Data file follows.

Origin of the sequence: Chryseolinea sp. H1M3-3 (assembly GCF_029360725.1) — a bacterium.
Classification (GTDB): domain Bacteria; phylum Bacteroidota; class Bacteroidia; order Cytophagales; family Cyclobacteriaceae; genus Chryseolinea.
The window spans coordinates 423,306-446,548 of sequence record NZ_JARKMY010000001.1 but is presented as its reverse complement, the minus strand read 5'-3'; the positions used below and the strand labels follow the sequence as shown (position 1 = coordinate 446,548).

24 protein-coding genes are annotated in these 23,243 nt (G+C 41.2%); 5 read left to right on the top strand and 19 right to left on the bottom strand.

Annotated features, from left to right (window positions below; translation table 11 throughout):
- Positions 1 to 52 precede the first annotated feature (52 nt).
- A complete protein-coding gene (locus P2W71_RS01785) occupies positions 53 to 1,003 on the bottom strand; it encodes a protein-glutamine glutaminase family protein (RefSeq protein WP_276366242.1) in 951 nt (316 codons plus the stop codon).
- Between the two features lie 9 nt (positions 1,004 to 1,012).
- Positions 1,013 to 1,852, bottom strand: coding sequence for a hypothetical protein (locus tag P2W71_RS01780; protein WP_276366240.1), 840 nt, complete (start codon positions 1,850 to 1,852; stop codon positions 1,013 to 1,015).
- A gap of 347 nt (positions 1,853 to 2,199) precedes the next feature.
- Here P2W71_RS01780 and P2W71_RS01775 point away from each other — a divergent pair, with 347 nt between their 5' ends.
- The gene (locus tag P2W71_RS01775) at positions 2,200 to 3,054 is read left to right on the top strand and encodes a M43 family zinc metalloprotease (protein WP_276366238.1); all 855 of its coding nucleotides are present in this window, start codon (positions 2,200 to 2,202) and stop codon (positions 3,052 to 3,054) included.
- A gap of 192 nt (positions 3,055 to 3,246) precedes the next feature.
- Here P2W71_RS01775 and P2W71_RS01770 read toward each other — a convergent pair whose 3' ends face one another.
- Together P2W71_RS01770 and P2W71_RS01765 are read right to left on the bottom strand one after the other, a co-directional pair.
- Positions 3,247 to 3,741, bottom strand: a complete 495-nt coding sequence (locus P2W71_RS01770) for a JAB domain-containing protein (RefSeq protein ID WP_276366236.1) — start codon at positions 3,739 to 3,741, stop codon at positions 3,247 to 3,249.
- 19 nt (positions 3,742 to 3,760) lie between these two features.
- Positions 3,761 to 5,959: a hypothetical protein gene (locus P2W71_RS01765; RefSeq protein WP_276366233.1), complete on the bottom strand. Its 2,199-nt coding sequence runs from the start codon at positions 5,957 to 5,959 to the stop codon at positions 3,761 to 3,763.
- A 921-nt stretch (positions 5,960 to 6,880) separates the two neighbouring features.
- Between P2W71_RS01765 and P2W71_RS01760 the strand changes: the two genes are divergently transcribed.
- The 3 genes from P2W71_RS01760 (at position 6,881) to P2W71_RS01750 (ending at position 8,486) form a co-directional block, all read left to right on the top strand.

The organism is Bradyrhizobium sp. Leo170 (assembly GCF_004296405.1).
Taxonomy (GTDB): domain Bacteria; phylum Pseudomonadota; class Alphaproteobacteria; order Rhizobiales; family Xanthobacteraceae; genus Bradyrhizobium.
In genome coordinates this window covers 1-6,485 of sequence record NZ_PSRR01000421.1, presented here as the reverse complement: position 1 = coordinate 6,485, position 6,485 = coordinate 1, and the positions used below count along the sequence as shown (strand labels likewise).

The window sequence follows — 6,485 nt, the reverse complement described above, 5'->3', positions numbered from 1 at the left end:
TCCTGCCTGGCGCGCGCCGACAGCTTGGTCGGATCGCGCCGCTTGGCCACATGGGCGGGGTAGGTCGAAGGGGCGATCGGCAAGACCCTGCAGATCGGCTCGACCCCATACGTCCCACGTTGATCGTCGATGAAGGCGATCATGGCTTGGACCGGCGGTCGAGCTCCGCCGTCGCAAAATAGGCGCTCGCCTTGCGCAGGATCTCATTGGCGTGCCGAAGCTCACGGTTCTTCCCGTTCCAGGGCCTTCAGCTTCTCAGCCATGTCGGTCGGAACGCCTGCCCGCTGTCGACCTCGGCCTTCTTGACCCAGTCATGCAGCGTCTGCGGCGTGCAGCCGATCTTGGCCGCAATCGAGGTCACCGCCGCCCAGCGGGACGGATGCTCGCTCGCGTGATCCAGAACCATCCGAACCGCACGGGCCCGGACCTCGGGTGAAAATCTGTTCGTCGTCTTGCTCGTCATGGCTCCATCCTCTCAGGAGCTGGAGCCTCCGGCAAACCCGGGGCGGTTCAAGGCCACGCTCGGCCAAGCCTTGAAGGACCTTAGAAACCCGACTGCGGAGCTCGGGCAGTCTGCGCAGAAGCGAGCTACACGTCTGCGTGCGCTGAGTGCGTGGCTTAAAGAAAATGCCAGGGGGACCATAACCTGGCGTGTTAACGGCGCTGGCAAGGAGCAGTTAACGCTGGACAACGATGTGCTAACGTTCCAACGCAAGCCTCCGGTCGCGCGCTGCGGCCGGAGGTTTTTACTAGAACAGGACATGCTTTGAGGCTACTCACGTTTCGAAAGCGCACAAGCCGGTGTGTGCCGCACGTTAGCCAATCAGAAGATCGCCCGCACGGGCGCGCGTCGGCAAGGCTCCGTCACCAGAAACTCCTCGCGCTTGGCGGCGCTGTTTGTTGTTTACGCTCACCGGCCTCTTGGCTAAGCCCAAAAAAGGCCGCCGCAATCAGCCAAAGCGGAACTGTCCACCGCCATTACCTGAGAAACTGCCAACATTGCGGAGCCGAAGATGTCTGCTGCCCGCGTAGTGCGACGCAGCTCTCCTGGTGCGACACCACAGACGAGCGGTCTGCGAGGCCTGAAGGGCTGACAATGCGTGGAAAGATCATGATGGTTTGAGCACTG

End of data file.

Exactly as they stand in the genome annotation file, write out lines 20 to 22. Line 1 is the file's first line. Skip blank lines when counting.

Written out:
- Between P2W71_RS01765 and P2W71_RS01760 the strand changes: the two genes are divergently transcribed.
- The 3 genes from P2W71_RS01760 (at position 6,881) to P2W71_RS01750 (ending at position 8,486) form a co-directional block, all read left to right on the top strand.

The organism is Bradyrhizobium sp. Leo170 (assembly GCF_004296405.1).